|First Day Cover|
On May 9th, 1912, the 1st Hall of Portuguese Humorists was inaugurated, an important moment in the history of nineteenth-century Portuguese art and culture.
The exhibition was held in Chiado, Lisbon, where the Grémio Literário (Literary Guild) opened its doors to welcome the works of twenty-eight artists.
Surprisingly, it was visited by Manuel de Arriaga, president of the young Republic, echoing in the press of the time, who tried to purchase a work from each of the exhibitors.
The event resulted from the efforts of the Society of Portuguese Humorists, formed a year ago under the flagship presidency of Manuel Gustavo Bordalo Pinheiro, son and successor of the noted artist Rafael Bordalo Pinheiro, already deceased, honoured with eighteen of his lithographs at the entrance of the Hall.
Two other artists were also posthumously remembered: Francisco Teixeira and the more prominent Celso Herminio.
But the presence of the master Rafael Bordalo fulfilled another sense, serving as “a deposit” to this entire generation of “Bordalianos” and especially to the new modernist humorists.
Some and others presented more than three hundred works, including engravings, sketches, covers for publications, decorative friezes, statues, relief plaques and even masks, accumulated in three rooms of the Guild and listed in a modest edited catalogue.
Among the heirs of the “Bordaliano” taste, the son Manuel Gustavo, Alonso (pen name of Joaquim Guilherme Santos Silva) stood out, as did Francisco Valença, which prolonged the nineteenth-century trait.
But it was the work of the young ones that marked this event in the Portuguese art.
The proposal of the young artists sought to counter the exhausted subject of politics, an accurate social commentary, accomplished through a synthetical stroke of figure and context, more current.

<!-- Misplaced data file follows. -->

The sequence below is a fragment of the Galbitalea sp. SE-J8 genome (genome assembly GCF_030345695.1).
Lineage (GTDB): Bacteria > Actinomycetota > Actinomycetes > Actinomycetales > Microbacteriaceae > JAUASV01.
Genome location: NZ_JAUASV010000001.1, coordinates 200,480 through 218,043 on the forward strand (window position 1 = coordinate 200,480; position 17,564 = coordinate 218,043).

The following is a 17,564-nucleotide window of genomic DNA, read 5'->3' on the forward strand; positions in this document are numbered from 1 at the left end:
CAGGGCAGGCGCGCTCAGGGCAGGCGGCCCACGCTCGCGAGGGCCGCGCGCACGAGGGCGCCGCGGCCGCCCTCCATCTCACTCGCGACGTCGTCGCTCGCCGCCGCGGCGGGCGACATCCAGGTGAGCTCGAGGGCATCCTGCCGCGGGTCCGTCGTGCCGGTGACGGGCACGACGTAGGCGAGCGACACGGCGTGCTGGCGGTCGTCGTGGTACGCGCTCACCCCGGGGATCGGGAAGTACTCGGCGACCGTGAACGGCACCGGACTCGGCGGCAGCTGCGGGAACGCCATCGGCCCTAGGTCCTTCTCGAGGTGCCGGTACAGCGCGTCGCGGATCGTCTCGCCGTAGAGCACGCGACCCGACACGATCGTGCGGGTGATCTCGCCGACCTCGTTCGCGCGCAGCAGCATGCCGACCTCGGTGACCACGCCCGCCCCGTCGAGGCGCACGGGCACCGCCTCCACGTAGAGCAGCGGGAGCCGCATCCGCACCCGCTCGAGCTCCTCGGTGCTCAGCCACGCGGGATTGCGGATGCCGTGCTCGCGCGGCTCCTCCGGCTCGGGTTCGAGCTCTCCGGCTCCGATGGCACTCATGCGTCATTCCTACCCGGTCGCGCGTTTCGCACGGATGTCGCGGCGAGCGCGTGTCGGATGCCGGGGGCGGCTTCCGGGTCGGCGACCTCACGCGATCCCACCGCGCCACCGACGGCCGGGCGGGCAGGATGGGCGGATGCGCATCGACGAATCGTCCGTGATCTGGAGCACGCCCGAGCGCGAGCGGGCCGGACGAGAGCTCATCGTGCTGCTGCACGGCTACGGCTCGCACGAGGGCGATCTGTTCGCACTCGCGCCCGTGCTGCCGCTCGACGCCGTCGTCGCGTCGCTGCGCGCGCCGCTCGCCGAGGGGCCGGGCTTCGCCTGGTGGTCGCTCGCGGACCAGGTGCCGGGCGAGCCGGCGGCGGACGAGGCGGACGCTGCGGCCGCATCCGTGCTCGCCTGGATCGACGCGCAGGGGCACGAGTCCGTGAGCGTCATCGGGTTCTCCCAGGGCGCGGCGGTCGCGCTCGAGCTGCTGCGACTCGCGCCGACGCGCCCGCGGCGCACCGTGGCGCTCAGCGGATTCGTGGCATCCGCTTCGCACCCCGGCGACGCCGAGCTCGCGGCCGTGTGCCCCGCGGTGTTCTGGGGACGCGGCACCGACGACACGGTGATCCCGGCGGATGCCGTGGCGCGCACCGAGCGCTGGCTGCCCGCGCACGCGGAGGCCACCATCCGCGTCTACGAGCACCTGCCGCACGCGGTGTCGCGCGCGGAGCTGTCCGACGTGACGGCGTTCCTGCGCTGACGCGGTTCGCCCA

There was a host of new ones, like Américo Amarelhe, cartoonist of the theatrical world, of the military milieu, such as the official Menezes Ferreira, the urban joke by Sanches de Castro, the kermesse figures of the emigrated Emmerico Nunes (sent from Munich) and the popular laughter of Stuart Carvalhais (in Paris).
Thus, the elegance of Jorge Barradas design, the boulevard figurines in clay, from Canto da Maia, were distinguished by the critics and most important, in equal footing, the exemplary modern artists Cristiano Cruz and Almada Negreiros.
Great absences were noted, such as Leal da Camara’s (with an exhibition being held at the same time in the capital), Luis Filipe and Correia Dias.
After one hundred years, to mark this event, twelve artists were selected, representing the two streams of artistic confrontation and, for the first time, we tried to find the pieces exhibited at the time, to serve as an illustration for the stamp dedicated to each author.
Although mostly successful, it was mandatory to open an exception for Emmerico (the only one to exceed the chronological limit of 1912), Manuel Gustavo, Celso and Barradas due to unsuccess in the search.
The humour now achieved, mainly through details of the works of the artists, did justice to the effort reflected in the Hall. Despite the enormous success, society’s taste has not changed, continuing to please the “Bordaliano” style.
Modernity, understood only by some, would later reach the public, cultural and mentally unprepared...
Date of Issue: 16 October 2012
Values: stamps of 0,32€, 0,47€, 0,68€ and 0,80€
Special sheet: with two sets
Designer: Atelier B2
Printer: Joh. Enschedé
Process: Offset 4 Colors
Size: 30,6 x 40,0 mm
Size special sheet: 110 x 185 mm
Perforation: Cross of Christ 13 x 13
Paper: FSC 110 g./m2
Sheet: with 50 stamps